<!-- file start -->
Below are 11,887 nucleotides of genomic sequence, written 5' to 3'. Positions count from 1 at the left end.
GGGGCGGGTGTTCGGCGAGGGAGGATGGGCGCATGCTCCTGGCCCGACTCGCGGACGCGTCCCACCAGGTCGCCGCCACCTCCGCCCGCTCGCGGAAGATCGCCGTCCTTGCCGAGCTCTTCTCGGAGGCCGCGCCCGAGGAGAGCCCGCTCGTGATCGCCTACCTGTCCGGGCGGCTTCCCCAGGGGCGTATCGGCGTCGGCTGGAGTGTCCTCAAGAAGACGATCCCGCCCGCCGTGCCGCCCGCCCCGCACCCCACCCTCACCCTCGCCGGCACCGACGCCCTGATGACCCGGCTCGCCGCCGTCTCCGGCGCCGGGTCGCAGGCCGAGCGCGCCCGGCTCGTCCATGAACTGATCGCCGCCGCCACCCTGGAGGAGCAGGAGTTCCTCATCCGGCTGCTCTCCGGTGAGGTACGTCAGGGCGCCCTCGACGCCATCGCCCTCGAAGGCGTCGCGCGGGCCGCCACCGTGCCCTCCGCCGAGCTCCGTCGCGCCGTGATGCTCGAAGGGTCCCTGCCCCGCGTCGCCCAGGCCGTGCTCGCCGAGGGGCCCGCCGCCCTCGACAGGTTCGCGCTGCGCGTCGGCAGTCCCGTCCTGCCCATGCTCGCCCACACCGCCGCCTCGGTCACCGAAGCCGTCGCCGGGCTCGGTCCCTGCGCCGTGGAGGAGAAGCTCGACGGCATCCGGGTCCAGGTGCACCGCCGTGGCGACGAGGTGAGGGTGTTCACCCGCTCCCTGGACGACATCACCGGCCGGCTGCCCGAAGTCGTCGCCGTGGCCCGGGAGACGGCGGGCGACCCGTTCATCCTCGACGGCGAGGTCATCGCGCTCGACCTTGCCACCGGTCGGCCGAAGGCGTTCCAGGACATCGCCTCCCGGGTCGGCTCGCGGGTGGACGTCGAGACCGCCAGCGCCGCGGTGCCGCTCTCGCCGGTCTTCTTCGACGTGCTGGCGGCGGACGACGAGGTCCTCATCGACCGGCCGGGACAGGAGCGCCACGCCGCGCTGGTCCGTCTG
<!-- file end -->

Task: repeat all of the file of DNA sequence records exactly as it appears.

Below are 11,887 nucleotides of genomic sequence, written 5' to 3'. Positions count from 1 at the left end.
GGGGCGGGTGTTCGGCGAGGGAGGATGGGCGCATGCTCCTGGCCCGACTCGCGGACGCGTCCCACCAGGTCGCCGCCACCTCCGCCCGCTCGCGGAAGATCGCCGTCCTTGCCGAGCTCTTCTCGGAGGCCGCGCCCGAGGAGAGCCCGCTCGTGATCGCCTACCTGTCCGGGCGGCTTCCCCAGGGGCGTATCGGCGTCGGCTGGAGTGTCCTCAAGAAGACGATCCCGCCCGCCGTGCCGCCCGCCCCGCACCCCACCCTCACCCTCGCCGGCACCGACGCCCTGATGACCCGGCTCGCCGCCGTCTCCGGCGCCGGGTCGCAGGCCGAGCGCGCCCGGCTCGTCCATGAACTGATCGCCGCCGCCACCCTGGAGGAGCAGGAGTTCCTCATCCGGCTGCTCTCCGGTGAGGTACGTCAGGGCGCCCTCGACGCCATCGCCCTCGAAGGCGTCGCGCGGGCCGCCACCGTGCCCTCCGCCGAGCTCCGTCGCGCCGTGATGCTCGAAGGGTCCCTGCCCCGCGTCGCCCAGGCCGTGCTCGCCGAGGGGCCCGCCGCCCTCGACAGGTTCGCGCTGCGCGTCGGCAGTCCCGTCCTGCCCATGCTCGCCCACACCGCCGCCTCGGTCACCGAAGCCGTCGCCGGGCTCGGTCCCTGCGCCGTGGAGGAGAAGCTCGACGGCATCCGGGTCCAGGTGCACCGCCGTGGCGACGAGGTGAGGGTGTTCACCCGCTCCCTGGACGACATCACCGGCCGGCTGCCCGAAGTCGTCGCCGTGGCCCGGGAGACGGCGGGCGACCCGTTCATCCTCGACGGCGAGGTCATCGCGCTCGACCTTGCCACCGGTCGGCCGAAGGCGTTCCAGGACATCGCCTCCCGGGTCGGCTCGCGGGTGGACGTCGAGACCGCCAGCGCCGCGGTGCCGCTCTCGCCGGTCTTCTTCGACGTGCTGGCGGCGGACGACGAGGTCCTCATCGACCGGCCGGGACAGGAGCGCCACGCCGCGCTGGTCCGTCTG